On the road to Emmaus
Musings on the Road to Emmaus

By Fr. Michael Riordan

In this article, Columban Fr. Michael Riordan shares about his reflection on two important Gospel events, the baptism of Jesus by John and the disciples encountering the resurrected Christ on the road to Emmaus. The reflection focuses on the illustration art and etching works that serve as support to their sculpture counterpart found in the Hill of Grace in Isidore Farm. The exact pieces from Isidore Farm are not shown.

Isidore Baptism Scene

In our Hill of Grace Shrine on Isidore we have a park with a series of sculptures showing some of the events of the life of Christ. One of the events depicted is the Baptism in Jordan. The relevant scripture highlights the interaction between John the Baptist and Jesus and also how Jesus is affirmed by the Father after His Baptism. For the reasons of monetary constraint, we have just two statues in this scene. I wanted them to see more than this, I wanted to show the context of the Baptism; to look at why Jesus chose to be baptized. In the Catholic Church we learn that Baptism has a number of effects. These include becoming a member of the Church and the removal of original sin from our souls. At the time Jesus was baptized there was no Church and also we believe that Jesus did not have original sin so why did He chose it? Some might claim He was going through the motions so as to provide us with an example of what we should do. I am not so sure of that!

The Baptism of JesusWhen I think of why Jesus chose to be baptized I came up with the following (not original) thought. Jesus had left home and was about to begin His public life; He had to chose whether to go it alone or to align Himself with some group. Because of His background and economic status being a lawyer or a Pharisee probably was out of the question. He didn’t belong to a priestly family so priesthood was out for Him, unlike His cousin John the Baptist, who could have been a priest but felt called to be a lay prophet instead. Most of the groups at the time were limited to men and possibly the only group which was open to all, rich or poor, well educated or otherwise, young or old, men or women, was the group which followed John the Baptist. Jesus by being baptized by John as He began His public life showed that He was completely “Catholic,” that is, universal and in no way exclusive. He aligned Himself to the one group to which everyone could belong. He could not choose where to be born but in choosing Baptism He affirmed God’s choice of being one among the masses; and so, I think God affirms Him in His choice. Because of the limitations of what we could show in the sculpture I asked that our baptism scene be the foundation and to add others to the scene. Therefore, the scene that was created shows many others in the scene among them some who have already been baptized and other in the water waiting their turn for baptism. The scene shows that Jesus is indeed Emmanuel, the one among us in every sense of the word.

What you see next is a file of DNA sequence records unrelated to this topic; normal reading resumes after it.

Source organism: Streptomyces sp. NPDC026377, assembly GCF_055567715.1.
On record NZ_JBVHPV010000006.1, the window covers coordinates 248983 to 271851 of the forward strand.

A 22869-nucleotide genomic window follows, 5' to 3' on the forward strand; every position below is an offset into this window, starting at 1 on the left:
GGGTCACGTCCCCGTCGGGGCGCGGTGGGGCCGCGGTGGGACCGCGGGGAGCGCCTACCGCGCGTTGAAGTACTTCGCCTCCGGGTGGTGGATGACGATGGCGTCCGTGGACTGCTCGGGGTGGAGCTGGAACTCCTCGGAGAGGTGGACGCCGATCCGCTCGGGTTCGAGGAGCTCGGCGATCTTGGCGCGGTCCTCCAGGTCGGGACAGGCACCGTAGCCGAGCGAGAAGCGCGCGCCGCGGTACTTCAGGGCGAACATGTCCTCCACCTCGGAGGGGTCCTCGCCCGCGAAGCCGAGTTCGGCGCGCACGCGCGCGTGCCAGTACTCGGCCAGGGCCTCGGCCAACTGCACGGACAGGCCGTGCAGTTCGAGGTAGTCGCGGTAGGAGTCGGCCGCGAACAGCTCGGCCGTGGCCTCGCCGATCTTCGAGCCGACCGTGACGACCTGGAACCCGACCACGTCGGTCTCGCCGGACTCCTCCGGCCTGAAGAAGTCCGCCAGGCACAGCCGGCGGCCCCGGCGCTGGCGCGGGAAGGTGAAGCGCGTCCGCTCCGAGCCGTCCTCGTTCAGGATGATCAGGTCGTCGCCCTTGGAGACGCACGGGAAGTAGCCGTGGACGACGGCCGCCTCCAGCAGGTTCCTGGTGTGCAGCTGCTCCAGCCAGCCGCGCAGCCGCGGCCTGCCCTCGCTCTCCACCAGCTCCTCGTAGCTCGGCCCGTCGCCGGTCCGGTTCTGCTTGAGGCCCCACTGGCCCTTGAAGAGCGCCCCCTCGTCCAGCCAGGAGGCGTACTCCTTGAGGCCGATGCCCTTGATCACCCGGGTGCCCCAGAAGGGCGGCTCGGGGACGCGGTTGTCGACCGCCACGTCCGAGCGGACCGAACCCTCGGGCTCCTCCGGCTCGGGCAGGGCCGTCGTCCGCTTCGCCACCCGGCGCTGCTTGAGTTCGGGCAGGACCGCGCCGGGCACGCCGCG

Isidore’s The Road to Emmaus

This is one of my favorite resurrection scenes. The experts have failed to find any village called Emmaus near Jerusalem or to identify to which village the disciples could have been walking. I see this scene as an effort by Luke to describe in what ways the disciples experienced the resurrected Christ, rather than a record of a specific, individual event.

Something that each of the Gospel writers has be contend with is how do you put into words an experience which is so deep, so great that no words can satisfactorily describe it?

In artistic representations of this scripture passage usually the scene depicted is either the two disciples walking along the road talking with Jesus or a Eucharistic scene of Jesus being recognized in the breaking of bread. Usually the disciples are depicted as men, although there is no mention of the sex of the disciples in the text. In depicting the scene in Isidore, I chose to have a male and a female disciple in spite of strong resistance from those around me saying I wasn’t being faithful to the scripture. In fact, I wasn’t unfaithful to the scripture. The scene I chose from the story was when they arrived at their destination and Jesus went to continue on but the disciples offered hospitality to this stranger, and He stayed with them. Had they not done this they may not have recognized Him later for who He was. Their hospitality was the reason they came to know who He was.

Our faith is not static, and we refer to salvation history and to ourselves as a pilgrim people. In the sculpture we had to freeze one moment of the story but I wanted to show that this scene while important was part of the longer journey so there are four different scenes depicted. The first is of the disciples walking with Jesus; the second is of them offering hospitality; the third is the recognizing of Jesus in the sharing of bread and the fourth but not the last is the return of disciples to Jerusalem to share the good news of the resurrection with the other disciples. Each of the stages involves sharing and so in Korean at the center of the drawing we wrote “Sharing: the way of being with Jesus!”

The drawing has the road in the circle which is to show that these events are not one off but are continuous. The disciples continue to experience Jesus on the way in their sharing.

Columban Fr. Michael Riordan lives and works in South Korea.